Before you can discover things about yourself, you have to rule out the things you already know. Simple, right? To be honest, maybe not. Some of the things you never thought would change, have. Others you knew would change, have not. Which is which? Where does the road really fork?
It is debatable whether growing up is mandatory in light of some of the boneheaded decisions we occasionally make, some of the habits we never shed and some of the juvenile things we engage well beyond the age when they are no longer socially acceptable.
What are some of the things you have moved away from since you were a teenager?
- 40 is ancient.
- The more skin I show, the sexier I am.
- The more I copy the fad, the more I show my individuality.
- Parents are the stupidest breed. (This may have morphed.)
- I can do anything, so doing everything is where I will succeed.
As we age, we realize life does not end when we reach a certain birthday, even though we had access to annoying studies proving the average age at death well into the 70s. Some of us mature as fashionistas and realize fit and function are far more important than fad.
We realize our parents were not so stupid after all when our little darling is yowling, but we realize our BFF may be the world’s stupidest parent. Sometimes, we realize it is better to be very good at a few things than to be marginal (or worse) at many.
Twenties and Hundreds
Money is another subject whose view is changed as we morphed from the 10-foot-tall, bulletproof and invisible teen to the age of majority. Sadly, many do not learn the basic elements of fiduciary until the wallet and bank accounts are empty and the maxed credit card bill is due.
Even more sad are those who never do grasp the concept of money, either earning or spending it responsibly. On rare occasions, the spendthrift finds a Mate with stellar budgeting skills to mitigate the monetary apocalypse.
Other People’s Children
From cradle to grave, everyone is someone’s child. Even if you do not know who populates your family tree, human reproduction is fairly simple: Everyone has a family. Dealing with our own families prepares us for integration into the global family, or at least it should.
It molds our opinions which become immutable parts of our character and superfluous cogs we eventually remove from our psychological machine. How well the machine runs determines how well we accommodate, tolerate and engage other people’s children, in other words, everyone else.
In our foray into identity, we isolated some of the cogs. Instead of revisiting all of the facets of how we portray ourselves, we need to look at ourselves without regard to Mate, Quaint, Parent or Child. Yes, this is all about you.
You have already answered who you are to the outside world. How precisely does that apply to you? More importantly, how does that apply to happiness?
Resolutions get a really bad reputation as short-lived ideas we concoct to make ourselves better, whether for ourselves or for someone else. The biggest problem with resolutions is we often are forced into making them according to tradition or because we are trying to fit into (social circles, marriage, job).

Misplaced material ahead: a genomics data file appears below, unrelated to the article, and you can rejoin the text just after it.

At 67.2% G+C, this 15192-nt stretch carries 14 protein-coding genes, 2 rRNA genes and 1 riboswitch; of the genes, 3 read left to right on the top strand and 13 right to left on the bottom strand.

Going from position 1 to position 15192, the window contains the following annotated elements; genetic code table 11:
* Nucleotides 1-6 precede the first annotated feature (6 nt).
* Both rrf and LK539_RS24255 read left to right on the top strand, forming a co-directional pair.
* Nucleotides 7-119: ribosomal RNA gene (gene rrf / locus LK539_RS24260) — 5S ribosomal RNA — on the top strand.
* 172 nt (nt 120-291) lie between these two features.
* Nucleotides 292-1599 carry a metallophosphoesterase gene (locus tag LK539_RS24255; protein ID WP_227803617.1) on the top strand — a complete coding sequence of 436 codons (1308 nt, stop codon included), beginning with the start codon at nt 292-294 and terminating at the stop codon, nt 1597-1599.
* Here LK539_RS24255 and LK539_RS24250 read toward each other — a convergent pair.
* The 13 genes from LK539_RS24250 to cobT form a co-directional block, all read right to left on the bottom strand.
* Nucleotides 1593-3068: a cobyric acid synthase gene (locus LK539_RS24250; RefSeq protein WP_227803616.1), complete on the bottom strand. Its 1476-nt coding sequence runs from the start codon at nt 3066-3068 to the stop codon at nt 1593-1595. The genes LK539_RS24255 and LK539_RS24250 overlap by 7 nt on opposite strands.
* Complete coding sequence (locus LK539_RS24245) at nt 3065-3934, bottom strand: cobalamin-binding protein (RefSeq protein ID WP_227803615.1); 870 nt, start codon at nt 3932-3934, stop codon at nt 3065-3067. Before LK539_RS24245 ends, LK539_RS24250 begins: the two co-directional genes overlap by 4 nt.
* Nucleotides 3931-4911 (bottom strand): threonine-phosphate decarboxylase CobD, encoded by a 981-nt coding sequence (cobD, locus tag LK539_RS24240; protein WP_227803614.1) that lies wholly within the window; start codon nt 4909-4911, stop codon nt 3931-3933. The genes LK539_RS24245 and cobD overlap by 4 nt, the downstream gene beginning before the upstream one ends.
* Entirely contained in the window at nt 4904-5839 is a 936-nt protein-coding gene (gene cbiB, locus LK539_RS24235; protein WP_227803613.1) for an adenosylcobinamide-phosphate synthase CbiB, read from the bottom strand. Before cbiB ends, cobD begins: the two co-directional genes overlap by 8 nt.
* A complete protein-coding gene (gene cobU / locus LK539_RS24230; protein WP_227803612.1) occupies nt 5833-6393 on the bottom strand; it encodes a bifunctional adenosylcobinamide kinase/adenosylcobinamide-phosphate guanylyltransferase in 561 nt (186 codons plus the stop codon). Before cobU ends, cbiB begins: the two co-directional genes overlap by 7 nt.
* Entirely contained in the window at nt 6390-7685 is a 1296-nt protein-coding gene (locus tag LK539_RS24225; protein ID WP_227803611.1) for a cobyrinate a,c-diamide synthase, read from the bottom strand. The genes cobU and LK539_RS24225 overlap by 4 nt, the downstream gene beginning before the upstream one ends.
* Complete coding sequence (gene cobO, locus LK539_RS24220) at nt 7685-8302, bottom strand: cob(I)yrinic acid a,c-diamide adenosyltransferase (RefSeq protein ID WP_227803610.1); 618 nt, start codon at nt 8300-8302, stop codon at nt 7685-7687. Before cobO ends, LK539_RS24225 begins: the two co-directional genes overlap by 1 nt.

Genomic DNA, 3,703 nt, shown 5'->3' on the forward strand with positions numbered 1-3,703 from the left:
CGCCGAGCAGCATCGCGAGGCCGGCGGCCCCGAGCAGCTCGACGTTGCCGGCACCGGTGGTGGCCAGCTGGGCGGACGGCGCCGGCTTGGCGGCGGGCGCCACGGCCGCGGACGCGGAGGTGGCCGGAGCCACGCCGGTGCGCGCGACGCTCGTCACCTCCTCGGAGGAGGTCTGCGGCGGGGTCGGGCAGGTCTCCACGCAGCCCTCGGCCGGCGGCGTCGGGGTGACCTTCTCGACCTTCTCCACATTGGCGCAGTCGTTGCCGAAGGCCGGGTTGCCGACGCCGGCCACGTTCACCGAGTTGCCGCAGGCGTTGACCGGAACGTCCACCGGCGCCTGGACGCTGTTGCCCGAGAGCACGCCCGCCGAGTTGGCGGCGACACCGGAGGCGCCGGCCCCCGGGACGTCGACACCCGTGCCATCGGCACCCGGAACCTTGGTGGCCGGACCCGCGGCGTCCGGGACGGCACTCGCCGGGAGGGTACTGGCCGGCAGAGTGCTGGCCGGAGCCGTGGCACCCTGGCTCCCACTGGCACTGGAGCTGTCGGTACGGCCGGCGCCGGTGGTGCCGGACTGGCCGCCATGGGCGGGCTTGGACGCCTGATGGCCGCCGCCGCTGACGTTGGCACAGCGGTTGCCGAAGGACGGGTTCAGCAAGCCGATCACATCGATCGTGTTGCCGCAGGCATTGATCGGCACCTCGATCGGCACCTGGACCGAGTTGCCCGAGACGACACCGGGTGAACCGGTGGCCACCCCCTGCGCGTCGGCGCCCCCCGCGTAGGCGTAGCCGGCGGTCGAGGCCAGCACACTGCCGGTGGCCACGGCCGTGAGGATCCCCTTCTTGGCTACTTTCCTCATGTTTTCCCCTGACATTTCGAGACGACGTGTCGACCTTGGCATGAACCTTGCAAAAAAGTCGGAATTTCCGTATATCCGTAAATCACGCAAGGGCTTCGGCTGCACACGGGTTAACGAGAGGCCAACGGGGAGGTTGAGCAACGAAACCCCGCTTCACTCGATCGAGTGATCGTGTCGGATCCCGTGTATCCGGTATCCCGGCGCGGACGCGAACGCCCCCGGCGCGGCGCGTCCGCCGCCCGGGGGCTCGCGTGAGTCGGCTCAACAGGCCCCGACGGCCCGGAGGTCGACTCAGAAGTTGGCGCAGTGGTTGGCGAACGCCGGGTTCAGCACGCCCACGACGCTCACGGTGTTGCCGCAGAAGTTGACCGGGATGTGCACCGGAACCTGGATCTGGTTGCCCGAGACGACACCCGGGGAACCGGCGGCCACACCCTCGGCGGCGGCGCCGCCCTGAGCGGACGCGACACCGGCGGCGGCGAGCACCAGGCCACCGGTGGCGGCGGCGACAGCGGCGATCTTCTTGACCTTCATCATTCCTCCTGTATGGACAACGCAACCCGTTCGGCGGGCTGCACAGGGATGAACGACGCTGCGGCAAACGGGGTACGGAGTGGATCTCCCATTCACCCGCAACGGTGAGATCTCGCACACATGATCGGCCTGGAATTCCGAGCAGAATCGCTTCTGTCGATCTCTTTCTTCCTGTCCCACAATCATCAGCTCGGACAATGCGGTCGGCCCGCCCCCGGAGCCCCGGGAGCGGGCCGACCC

What if your resolution was to be the most authentic you imaginable? Make the resolution to be true to yourself. You have already made the list, which identified the things which detract from the authentic you.
Instead of making another list, allow yourself the breathing room to experience the activities on the list. Lay aside the expectations. What you are doing is the only thing in the moment. Savor the journey. Form an opinion of yourself.
- Is this making me feel good about myself?
- Has this taught me I want to be (more, better, less)?
- This does not become me. I will not repeat it.
- This exemplifies who I am. I will repeat it.
- This is a necessary step in becoming more authentic.
The last choice is the hardest to accept. Before we get to our destination, we often travel to places where we wish we had never gone. For some, it is an educational institution. For others, it is a religious establishment. Still others, it is a marriage.
Not everything we learn is about the place. The important lesson in all of the places we prefer not to revisit is what we learn about ourselves while we are there.
- Was it the school or the way I felt about the professor?
- Was it the church or the actions of the members?
- Was it marriage or Mate or me?
- Was it not what I expected?
How we deal with other people’s children applies everywhere we go. Many times the places themselves are not nearly as important as the people we encounter. How much did your favorite professor change the way you think about things even today? How much does fellowship change your view of spirituality? How did your first love influence the way you love others?
On the Money
Maybe, it was exactly what you expected. What you did not expect was your reaction to it. Think of it as a recipe gone horridly awry. You knew you loved pancakes, cabbage and cucumbers, but the thought of pickled pancakes with a topper of sauerkraut turns everyone’s stomach.
Judging your reaction to things is a learning experience, but anticipating your reaction is self-realizing.
Name one time your reaction was not what you expected. What did you learn about yourself?
(c) Ann Marie Dwyer 2012
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